Oakland Athletics: Sean Doolittle saved back-to-back games for the A's to close out the weekend sweep of the Yankees, but you shouldn't automatically see that as a sign Santiago Casilla is out as the Oakland closer. Casilla got hit in the left shoulder by a foul ball on Saturday and went for X-rays (which were negative, a result which is positive). However, manager Bob Melvin said he was already going to give his closer a break after he had pitched on consecutive days to begin the four-game set.

Philadelphia Phillies: While I don't typically place a lot of weight in quality starts, when a rookie jumps into the major-league fray and throws four of them in a row, you probably want to take a closer look. Ben Lively seems to be able to make adjustments on the fly, as evidenced by the .452 BAA hitters have posted in their first at-bat, and the .212 BAA in their second time at the plate. "I remember hitters in the first round, what happened, why'd they get that hit," Lively said. "I just feel like I have a better approach to them after seeing them live." It's a promising trait.

Pittsburgh Pirates: Andrew McCutchen's eight-game hitting streak ended on Sunday with an 0-for-3 day, but the outfielder is still batting .424 since June 9 with three home runs and eight RBIs. The real test of whether or not McCutchen is "back" comes now as the team embarks on a seven-game road trip. The veteran is hitting just .208 on the road this season.

St. Louis Cardinals: On May 19, Michael Wacha had an ERA of 2.74, a 3.25 K/BB and a .242 BAA. Since then, he's gone off a cliff, with an 8.86 ERA, 1.50 K/BB and a .333 BAA. For the time being, though, manager Mike Matheny is going to maintain the status quo. "I want Michael to be thinking about starting the next one. We're going to continue to talk to the medical staff. We're going to continue to talk to Michael. We're going to continue to talk to the coaches. And then just figure out what's going to be best."

San Diego Padres: Manuel Margot is set to start a rehab assignment today, which bodes well for a potential return by the end of this week. What that means for Franchy Cordero is a likely demotion back to Triple-A El Paso. Cordero's batting average dropped to .294 after a "golden sombrero" on Sunday, and although he's hit safely in 12-of-17 starts since his call-up, the 39.2 percent K-rate likely signifies more development is needed.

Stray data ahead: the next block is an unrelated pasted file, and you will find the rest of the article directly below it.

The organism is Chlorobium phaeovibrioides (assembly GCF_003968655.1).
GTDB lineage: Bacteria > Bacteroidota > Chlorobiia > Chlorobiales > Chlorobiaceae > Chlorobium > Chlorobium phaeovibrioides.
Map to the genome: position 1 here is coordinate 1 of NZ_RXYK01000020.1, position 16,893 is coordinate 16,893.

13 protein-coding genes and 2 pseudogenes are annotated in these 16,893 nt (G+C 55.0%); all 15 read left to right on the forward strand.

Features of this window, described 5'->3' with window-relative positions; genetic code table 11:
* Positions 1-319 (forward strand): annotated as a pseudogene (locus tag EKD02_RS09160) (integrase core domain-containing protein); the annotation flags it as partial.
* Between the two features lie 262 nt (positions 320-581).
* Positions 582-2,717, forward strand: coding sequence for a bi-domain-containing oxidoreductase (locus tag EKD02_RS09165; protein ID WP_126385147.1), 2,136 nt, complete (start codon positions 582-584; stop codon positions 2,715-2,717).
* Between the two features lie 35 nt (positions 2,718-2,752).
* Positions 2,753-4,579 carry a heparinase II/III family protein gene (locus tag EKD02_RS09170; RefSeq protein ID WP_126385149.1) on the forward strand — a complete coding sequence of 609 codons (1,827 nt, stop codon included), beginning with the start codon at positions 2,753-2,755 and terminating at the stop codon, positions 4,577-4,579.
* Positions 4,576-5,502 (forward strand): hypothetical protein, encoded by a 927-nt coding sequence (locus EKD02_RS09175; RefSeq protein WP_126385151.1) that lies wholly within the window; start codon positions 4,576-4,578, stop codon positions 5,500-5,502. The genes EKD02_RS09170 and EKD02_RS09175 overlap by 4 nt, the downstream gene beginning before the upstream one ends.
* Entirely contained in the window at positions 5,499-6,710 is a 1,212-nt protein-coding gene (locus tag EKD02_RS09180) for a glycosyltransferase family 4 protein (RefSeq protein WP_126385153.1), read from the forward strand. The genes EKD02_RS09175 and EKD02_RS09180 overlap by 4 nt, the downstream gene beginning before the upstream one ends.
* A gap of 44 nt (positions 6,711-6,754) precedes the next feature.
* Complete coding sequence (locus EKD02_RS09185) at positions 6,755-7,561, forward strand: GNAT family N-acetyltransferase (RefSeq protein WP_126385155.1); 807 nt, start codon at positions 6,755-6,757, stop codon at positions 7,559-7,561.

San Francisco Giants: A hamstring injury has kept Eduardo Nunez out of the Giants' lineup for three days, and it's not clear if a trip to the disabled list is on the horizon. It's going to be a tough call for his owners in leagues with weekly locks to sit him, considering he's hitting .368 in June, but the prospect of a seven-day goose egg may force your hand. Because of his strong play, trade rumors are starting to grow around Nunez, but a speculative add of Aaron Hill (1-for-22 in his past eight games) seems foolhardy. Ryder Jones, at Triple-A Sacramento might, however, be worth a flier.

Seattle Mariners: Fantasy owners should pounce on the duo of Felix Hernandez (76.8 percent owned) and Hisashi Iwakuma (11.1 percent) now, as both will be returning from the disabled list this weekend. Hernandez will pitch Friday against the Astros, with Iwakuma taking either Saturday or Sunday (to be determined) and, given the opponent, are probably best left on your bench for now. However, if they're not actually on your bench, they won't likely be on the waiver wire once other owners in your league realize they're back in Seattle.

Tampa Bay Rays: Derek Norris and Jesus Sucre are batting a combined .201 behind the plate for the Rays, so getting a chance to finally start Wilson Ramos (.307 batting average in 2016) can't come soon enough. And it may finally come on Sunday when Ramos (knee) should be ready to play. Cutting Norris loose seems to be the likely path for the team, both due to his lack of defensive prowess (tied for worst in the AL with six passed balls) and the acquisition of Trevor Plouffe on Saturday.

Texas Rangers: Cole Hamels (oblique muscle) will pitch for Double-A Frisco on Wednesday, only his second game action since April 26. Last week, Hamels threw 35 pitches in three shutout innings for Frisco. The plan for this week is to increase the workload to 75 pitches. If all goes well, Hamels could be back in the Texas rotation next week. "We'll see how far he gets stretched out," manager Jeff Banister said. "He might be able to get to the bank of pitches that stretches him out and gets him ready to go."

Toronto Blue Jays: The low Single-A Lansing Lugnuts finished the first half of their season on Father's Day, so let's check in on a pair of prospects with big-league dads. Shortstop Bo Bichette, son of Dante Bichette, is batting .396 with a 1.102 OPS. Third baseman Vladimir Guerrero Jr, whose father surprised him with a visit on Sunday, is batting .321. Expect big things from both as they make their way through the Toronto system.

Washington Nationals: What is it with the Nationals bullpen and their hesitance to tell the team when they are feeling hurt? Koda Glover is already on the 10-day DL with lower back stiffness that was exacerbated after he failed to disclose the injury prior to an appearance. Now Shawn Kelley has joined him on the shelf with a strained right trapezius muscle that he suffered during his Friday outing. "I probably should have said something, but [I] really just wanted to get through that inning on a positive note," Kelley said. "It got really tight [Saturday] morning. Not 100 percent what it is, but I can't throw right now." Enny Romero for saves anyone?